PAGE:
She set the oil lantern upon a wrought iron hook, and there, in a riotous swing, did it serve as a beacon to steer Thorsten home against the blackness of the polar night. Then, grasping the door handle with both hands, she hauled the door back into its frame against the rebellious gale.
The outside world sealed off, Astrid waddled in helpless apprehension throughout the cabin. It was a womb itself, the cabin. And looking down at her bump, she supposed it might be a good thing if her baby stayed inside her forever. Sheltered and isolated, yes, but so too from the dangers of a forbidding modern world.
To occupy her mind, she set about adding more coal to the hearths and fire baskets. Every spare candle and oil lantern was lit, not for light, but for the meagre agglomeration of their heat. And as she went about her domestic errands, the intermittent twinges pulverised her abdomen.
She sank into a tanned-leather armchair and found herself consumed with regret. Her lust to escape the city and be far removed from people had seemed romantic. A clean break from the everyday swooning over of modern arrangements; liberation from the bonds of the man-made; disconnection from the talons of technology; separation from the obsessive collecting of material trappings. The modern home had turned museum, brimming with ornaments and artefacts that had no practical use other than to massage the pride of their curators. They thought of themselves as homeowners, but they realised not that it was their homes and possessions which possessed them. Yet, in her current state, Astrid conceded her old life wasn’t all that bad when compared to living here. Svalbard: that which had given her a peaceful retreat had also become a hostile place to give birth. Not for over three months had they felt the warmth of daylight grace their pallid cheeks.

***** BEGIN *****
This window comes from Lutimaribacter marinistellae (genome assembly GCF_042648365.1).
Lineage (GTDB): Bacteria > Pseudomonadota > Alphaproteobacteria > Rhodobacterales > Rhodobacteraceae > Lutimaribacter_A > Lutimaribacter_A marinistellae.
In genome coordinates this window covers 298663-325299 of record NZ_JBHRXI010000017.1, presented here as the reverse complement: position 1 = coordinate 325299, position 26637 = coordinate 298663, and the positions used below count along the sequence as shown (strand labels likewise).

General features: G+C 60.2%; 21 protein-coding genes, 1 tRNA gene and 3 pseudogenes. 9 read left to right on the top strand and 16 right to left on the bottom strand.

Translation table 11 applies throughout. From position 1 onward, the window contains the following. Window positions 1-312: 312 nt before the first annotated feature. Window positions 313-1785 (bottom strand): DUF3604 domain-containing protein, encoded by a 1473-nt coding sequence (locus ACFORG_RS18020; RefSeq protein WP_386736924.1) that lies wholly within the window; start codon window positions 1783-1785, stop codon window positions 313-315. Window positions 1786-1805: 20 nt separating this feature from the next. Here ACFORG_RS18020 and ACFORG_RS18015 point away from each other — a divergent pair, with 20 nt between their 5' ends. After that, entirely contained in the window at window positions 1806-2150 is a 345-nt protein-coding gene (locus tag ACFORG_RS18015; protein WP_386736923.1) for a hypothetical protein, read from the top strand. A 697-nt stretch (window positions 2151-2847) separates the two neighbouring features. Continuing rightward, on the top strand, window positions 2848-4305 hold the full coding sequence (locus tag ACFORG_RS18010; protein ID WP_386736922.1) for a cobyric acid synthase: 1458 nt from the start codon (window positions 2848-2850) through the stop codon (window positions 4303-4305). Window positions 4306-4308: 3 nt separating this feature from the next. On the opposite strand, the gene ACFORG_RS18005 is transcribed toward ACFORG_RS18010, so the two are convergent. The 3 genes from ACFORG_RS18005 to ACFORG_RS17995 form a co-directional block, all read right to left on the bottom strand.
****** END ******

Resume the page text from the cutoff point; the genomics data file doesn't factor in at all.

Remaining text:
“I’m not ready. Just contractions. They’ll pass—”
The spasms of her womb returned, each time more powerful, and the rise and fall of her breast underwent a drastic rhythm.
“Why did we choose this life for you?” she said, looking down at her dome and letting slip a depressing half laugh, half cry. “To be foragers—hah; this was such a stupid fad.”
The foragers had no device with which to call for help. No connections of any sort. No vehicle for transport. Not even a device to tell the time. If it didn’t exist a thousand years ago, it was forbidden. Even visiting the hospital, they agreed, was a breach of their ways; no health scans of the baby were ever conducted; no clinicians were ever consulted; no medication was ever consumed; intervention was never condoned. Not even after her first miscarriage. There’d been excessive bleeding. A shedding of her insides. A passing of foetal tissue. She remembered it now: its searching black bug-eyes gave it the semblance of—she hated herself for thinking it—a pale alien. And she couldn’t shake this haunting image of a baby stillborn—or, at best, crippled.
Tears of candle wax spilt in great quantities. Her hands shook with terror. To steady them, she took up a thick plait of blonde hair in her mouth and trimmed the ends incessantly.